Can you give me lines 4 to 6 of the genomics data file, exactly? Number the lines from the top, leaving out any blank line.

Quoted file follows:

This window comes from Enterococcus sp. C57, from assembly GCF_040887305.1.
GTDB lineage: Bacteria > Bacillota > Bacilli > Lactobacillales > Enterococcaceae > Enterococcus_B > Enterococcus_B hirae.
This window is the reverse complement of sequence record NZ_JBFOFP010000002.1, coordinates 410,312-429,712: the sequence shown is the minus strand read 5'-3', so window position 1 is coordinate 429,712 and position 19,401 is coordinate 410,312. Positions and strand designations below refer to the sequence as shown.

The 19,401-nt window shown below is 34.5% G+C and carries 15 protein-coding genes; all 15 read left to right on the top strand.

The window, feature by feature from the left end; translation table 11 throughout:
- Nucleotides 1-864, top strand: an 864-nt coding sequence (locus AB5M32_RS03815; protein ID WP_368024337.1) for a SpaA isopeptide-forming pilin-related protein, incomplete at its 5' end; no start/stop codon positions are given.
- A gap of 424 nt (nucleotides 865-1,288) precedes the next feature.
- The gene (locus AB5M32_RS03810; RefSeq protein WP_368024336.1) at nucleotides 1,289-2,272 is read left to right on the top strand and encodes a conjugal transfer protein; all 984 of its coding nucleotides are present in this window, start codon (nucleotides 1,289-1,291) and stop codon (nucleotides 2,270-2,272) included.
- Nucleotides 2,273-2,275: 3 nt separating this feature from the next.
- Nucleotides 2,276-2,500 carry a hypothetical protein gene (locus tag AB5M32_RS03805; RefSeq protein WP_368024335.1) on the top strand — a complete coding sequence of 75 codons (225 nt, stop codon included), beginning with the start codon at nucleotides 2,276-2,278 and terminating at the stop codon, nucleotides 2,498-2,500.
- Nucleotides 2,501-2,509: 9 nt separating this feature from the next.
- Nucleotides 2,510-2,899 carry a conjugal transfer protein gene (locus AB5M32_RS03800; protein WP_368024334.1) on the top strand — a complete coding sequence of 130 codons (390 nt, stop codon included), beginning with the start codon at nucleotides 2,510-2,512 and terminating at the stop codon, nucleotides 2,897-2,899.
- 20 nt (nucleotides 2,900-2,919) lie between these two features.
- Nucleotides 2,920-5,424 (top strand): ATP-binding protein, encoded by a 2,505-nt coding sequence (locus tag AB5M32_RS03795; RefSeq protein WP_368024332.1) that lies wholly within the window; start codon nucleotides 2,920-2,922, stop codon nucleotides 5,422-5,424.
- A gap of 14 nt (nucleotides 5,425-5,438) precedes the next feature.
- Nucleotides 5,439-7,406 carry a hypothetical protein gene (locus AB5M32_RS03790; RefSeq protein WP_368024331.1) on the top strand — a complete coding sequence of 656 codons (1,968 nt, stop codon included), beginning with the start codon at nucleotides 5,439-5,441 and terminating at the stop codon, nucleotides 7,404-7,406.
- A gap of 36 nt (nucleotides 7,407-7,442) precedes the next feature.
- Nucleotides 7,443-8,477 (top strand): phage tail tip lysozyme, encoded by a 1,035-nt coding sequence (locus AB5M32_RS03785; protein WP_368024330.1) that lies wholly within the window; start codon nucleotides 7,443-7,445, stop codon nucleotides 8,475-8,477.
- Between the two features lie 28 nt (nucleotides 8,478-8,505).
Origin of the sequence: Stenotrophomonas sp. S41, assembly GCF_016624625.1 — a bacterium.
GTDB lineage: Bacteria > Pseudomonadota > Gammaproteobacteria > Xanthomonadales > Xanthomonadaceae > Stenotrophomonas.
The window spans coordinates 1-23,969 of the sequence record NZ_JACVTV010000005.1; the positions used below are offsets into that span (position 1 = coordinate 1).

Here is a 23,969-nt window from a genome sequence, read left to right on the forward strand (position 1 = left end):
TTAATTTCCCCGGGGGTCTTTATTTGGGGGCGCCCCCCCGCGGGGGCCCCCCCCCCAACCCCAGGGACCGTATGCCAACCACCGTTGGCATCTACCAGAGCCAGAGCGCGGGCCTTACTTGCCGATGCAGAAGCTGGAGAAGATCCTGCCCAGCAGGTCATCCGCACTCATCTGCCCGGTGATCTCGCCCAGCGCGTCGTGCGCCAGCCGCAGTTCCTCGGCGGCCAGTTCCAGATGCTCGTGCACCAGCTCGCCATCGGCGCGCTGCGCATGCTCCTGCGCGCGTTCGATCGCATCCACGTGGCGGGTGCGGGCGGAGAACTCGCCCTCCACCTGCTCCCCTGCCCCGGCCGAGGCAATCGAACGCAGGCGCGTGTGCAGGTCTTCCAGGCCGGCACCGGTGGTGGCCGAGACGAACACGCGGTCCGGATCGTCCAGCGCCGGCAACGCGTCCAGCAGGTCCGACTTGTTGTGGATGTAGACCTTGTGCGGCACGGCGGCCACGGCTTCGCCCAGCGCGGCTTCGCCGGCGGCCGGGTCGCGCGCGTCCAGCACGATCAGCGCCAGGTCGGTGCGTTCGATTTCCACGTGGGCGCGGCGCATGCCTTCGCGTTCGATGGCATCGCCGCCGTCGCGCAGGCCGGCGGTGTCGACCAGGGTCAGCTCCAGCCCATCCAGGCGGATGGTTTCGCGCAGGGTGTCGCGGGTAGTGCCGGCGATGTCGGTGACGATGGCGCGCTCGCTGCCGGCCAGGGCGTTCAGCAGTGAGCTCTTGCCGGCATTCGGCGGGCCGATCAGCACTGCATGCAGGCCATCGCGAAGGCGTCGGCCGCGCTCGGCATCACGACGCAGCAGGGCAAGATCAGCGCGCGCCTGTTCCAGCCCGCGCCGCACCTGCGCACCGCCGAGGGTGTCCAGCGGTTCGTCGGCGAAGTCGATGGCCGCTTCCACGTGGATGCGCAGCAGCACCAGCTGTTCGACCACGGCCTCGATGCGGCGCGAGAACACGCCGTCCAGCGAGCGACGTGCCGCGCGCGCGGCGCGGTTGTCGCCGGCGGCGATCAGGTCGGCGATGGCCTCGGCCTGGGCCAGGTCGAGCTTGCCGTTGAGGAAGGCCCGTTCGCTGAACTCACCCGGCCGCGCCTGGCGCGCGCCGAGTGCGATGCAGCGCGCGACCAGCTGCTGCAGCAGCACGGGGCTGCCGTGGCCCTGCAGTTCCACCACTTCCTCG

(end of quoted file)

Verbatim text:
The 19,401-nt window shown below is 34.5% G+C and carries 15 protein-coding genes; all 15 read left to right on the top strand.

The window, feature by feature from the left end; translation table 11 throughout:
- Nucleotides 1-864, top strand: an 864-nt coding sequence (locus AB5M32_RS03815; protein ID WP_368024337.1) for a SpaA isopeptide-forming pilin-related protein, incomplete at its 5' end; no start/stop codon positions are given.